Friends of Felines of Cape Hatteras Island
is topic of radio show
of Felines of Cape Hatteras Island, a non-profit group whose mission is
to improve the lives of the feral and stray cats by providing a
low-cost spay/neuter program to humanely control the island's
population, was the topic of the Radio Hatteras Interview show, "To the
Point," on Sunday, Feb. 21.
The show is hosted by Island Free Press editor Irene Nolan, and the
guest for the discussion was Debbie Martin of Avon, the long-time
president and program manager of Friends of Felines.
Martin said she and her husband, Mike, realized that the island's cat
population was a problem shortly after they moved here in 1988 and
noticed several cats hanging around their new home.
"We're cat people," she said, so they decided to take some
action. The couple began spaying and neutering stray cats at
their own expense.
Martin became an admirer of Alley Cat Allies, a British non-profit that
supports a program to trap, neuter, and release (TNR) to control the
feral cat population. In 1990, the group brought TNR to Washington,
D.C., and today Martin calls the folks in Alley Cat Allies her
The effort to control Hatteras Island's feral cat population moved
slowly with just a few committed folks until 2006 when Martin got a
group together that eventually became Friends of Felines of Cape
Hatteras Island, which got its non-profit status in 2009.
In the past 10 years, she said, Friends of Felines has trapped and
spayed or neutered 2,000 feral cats on Hatteras Island.
She estimates the feral cat population on the island is still at about
1,000 to 1,500 cats -- free-roaming, community cats that live outside.
And she estimates that about 75 percent of them have already been
spayed and/or neutered.
Friends of Felines, she says, is finding it more difficult to locate
free-roaming cats that have not been fixed. She also said that a feral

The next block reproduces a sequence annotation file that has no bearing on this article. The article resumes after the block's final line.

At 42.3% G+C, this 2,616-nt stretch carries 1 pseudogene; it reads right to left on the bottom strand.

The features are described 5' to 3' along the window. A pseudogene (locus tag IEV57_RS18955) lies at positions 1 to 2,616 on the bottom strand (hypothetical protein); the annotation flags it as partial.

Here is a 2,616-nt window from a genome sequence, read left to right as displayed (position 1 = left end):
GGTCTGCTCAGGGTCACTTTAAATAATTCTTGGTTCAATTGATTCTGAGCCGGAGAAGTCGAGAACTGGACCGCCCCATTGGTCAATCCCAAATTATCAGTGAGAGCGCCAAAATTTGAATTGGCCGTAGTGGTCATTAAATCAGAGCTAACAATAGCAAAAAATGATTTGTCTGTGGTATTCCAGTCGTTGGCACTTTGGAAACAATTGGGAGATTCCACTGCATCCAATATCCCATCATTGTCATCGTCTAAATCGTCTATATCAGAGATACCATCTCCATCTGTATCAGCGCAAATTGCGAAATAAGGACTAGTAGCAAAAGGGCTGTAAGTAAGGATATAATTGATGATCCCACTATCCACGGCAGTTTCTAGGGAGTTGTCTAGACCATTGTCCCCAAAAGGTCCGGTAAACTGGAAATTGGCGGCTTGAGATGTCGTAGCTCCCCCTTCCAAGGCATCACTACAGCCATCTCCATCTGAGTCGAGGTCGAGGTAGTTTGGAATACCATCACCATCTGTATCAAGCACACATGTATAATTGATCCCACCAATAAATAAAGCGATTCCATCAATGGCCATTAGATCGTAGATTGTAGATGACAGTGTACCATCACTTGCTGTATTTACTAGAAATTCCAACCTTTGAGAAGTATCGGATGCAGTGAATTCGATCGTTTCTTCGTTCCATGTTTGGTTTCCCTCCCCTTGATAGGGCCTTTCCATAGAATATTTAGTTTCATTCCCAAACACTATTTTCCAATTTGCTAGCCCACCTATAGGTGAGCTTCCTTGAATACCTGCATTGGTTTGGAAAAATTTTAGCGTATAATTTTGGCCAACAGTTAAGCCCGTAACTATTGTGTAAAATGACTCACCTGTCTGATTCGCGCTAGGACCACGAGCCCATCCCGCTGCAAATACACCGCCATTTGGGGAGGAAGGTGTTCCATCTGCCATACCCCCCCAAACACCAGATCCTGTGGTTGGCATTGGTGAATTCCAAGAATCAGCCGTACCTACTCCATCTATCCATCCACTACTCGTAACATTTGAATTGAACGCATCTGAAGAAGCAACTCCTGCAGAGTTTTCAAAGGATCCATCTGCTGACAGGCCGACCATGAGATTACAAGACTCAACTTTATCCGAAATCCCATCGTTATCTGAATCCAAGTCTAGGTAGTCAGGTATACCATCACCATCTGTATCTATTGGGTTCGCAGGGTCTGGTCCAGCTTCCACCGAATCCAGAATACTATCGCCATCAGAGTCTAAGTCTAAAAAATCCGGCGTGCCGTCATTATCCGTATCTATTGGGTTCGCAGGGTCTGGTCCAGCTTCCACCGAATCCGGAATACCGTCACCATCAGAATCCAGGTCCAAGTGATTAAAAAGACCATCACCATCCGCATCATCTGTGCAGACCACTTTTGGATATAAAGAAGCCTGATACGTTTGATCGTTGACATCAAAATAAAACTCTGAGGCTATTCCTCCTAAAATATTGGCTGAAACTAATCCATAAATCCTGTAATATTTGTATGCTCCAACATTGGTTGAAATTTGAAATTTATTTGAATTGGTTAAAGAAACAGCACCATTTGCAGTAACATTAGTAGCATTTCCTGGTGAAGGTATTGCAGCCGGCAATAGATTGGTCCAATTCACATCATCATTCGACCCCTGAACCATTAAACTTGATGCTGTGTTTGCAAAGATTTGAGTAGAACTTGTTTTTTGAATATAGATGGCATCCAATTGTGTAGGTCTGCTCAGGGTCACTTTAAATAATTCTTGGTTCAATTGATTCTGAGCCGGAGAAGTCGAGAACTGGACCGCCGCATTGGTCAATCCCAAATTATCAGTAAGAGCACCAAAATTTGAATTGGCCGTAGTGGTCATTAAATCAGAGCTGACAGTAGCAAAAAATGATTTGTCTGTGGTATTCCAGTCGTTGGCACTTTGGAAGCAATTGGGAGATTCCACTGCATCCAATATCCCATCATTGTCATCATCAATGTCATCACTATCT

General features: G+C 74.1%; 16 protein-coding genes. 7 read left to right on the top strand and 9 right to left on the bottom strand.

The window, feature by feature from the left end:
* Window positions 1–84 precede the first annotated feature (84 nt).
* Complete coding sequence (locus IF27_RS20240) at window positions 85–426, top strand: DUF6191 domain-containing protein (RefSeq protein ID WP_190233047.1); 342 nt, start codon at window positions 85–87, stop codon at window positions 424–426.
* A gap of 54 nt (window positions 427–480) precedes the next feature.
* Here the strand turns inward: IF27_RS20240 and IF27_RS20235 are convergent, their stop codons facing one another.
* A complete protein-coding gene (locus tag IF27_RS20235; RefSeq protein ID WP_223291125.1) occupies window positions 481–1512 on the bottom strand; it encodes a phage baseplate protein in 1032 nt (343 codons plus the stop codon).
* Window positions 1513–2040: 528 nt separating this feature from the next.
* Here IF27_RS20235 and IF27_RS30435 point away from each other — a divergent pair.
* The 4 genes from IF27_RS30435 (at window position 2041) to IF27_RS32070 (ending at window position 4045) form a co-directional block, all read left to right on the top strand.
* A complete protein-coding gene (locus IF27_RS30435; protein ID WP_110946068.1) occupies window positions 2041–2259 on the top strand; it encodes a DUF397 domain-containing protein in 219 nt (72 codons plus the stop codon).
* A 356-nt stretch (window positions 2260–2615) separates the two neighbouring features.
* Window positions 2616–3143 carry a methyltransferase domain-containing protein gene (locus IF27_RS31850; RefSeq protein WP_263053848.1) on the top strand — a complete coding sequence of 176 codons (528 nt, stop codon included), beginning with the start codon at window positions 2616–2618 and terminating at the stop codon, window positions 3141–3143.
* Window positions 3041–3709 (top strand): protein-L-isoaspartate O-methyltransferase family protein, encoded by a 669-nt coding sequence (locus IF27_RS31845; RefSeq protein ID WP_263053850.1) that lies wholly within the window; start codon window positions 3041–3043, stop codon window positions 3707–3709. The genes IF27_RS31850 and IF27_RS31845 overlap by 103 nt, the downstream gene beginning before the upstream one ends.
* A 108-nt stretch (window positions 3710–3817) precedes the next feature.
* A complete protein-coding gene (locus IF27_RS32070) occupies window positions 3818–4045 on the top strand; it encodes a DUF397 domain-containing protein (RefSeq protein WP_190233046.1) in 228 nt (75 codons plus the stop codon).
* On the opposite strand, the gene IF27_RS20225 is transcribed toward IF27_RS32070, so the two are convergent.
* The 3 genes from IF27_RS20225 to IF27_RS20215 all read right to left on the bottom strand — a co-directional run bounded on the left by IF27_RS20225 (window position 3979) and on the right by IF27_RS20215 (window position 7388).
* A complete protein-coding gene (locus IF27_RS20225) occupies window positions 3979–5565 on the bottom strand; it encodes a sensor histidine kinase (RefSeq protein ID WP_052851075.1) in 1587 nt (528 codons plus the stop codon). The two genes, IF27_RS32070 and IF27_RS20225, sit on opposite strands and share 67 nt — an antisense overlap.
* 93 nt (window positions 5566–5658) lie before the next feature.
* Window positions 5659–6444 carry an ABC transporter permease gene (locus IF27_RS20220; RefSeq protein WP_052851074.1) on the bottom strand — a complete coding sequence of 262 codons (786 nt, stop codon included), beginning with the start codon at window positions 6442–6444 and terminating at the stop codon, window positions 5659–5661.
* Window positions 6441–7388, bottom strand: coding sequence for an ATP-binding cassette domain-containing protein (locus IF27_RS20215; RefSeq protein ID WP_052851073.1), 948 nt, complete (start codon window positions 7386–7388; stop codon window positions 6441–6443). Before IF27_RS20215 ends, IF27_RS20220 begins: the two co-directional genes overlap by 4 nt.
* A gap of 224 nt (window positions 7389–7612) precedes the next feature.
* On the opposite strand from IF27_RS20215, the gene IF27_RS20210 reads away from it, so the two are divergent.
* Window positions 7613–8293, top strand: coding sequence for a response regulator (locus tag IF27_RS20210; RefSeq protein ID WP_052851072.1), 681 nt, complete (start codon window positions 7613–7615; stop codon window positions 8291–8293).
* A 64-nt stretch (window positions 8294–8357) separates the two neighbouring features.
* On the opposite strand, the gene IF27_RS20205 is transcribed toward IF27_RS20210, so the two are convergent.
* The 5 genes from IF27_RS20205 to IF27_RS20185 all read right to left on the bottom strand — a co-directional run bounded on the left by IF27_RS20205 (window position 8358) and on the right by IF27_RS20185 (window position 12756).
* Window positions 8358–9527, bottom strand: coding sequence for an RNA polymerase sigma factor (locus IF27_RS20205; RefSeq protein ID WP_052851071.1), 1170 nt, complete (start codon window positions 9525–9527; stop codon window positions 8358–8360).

cat colony in Avon that she has cared for has diminished over the years
from 10 or 12 cats, down to two.
Some of the feral cats live in colonies, she said, with
caretakers. Others, Martin notes are just cats that homeowners
feed because they hang around their houses.
Friends of Felines of Cape Hatteras Island, Martin says, remains
committed to helping islanders who are not able to trap and pay for
spaying and neutering cats. The group will trap cats and either
take them to be fixed or give the owner a voucher.
It also sponsors three clinics each year to round up and spay and
And the group remains committed to educating islanders and visitors
about the proper care of the island's cat population. For
instance, Martin said, that visitors love to feed the cats during the
short stay on Hatteras, but doing so is not good for the cats.
Friends of Felines pays for its work through donations, fundraisers,
and some small grants.
One its biggest fundraisers is a yard sale on Friday and Saturday of
Memorial Day weekend, which is May 27 and 28 this year. Look for
details on the group's Facebook page.
Martin also noted in the interview that Friends of Felines is
"thrilled" that Dare County has recently adopted a feral cat ordinance.
"We like the ordinance," she said. "In the past, we never had anything
Now, with the ordinance spelling out how the cats should be dealt with
by caretakers, Martin hopes that problems with the animals can be
addressed without bad feelings between neighbors and without the Dare
County Sheriff's Office having to be involved.
"I feel we can work together for the good of the cats," she says.
Friends of Felines needs donations and volunteers. More
information is available on the group's Facebook page or at its
The group is also available to help Hatteras residents with the cost of
spaying or neutering cats. Contact the group at [email protected].
For more information about the work of Friends of Felines of Cape
Hatteras Island and feral cats on Hatteras, listen to the interview.
Scroll down and click on the appropriate "To the Point" logo to listen
to the audio of the interview.
"To the Point" airs on the island's community radio station, FM 101.5 ,
at 5 p.m. on the first and third Sunday of each month. It is
repeated on the second and fourth Sunday. Those who don't live on
Hatteras can listen to the show on Sundays through live streaming at www.radiohatteras.org.
MORE ABOUT RADIO HATTERAS
Radio Hatteras is our community, non-profit radio station and depends
on grants, memberships, and underwriting.
It broadcasts around the clock with news -- including such things as
surfing and fishing reports -- community announcements, music, and
special programs. The station is also now streamed live. To listen, go
Our community radio station also needs your support, and you can give
that by purchasing a membership or by underwriting the station if you
are a business or another community non-profit.
Radio Hatteras memberships are $50 for a family, $25 for an individual
and $10 for a student. Mail memberships and other contributions to
Radio Hatteras, P.O. Box 339, Frisco, NC 27936.
E-mail [email protected]
or call (252) 995-6000 for information about underwriting opportunities.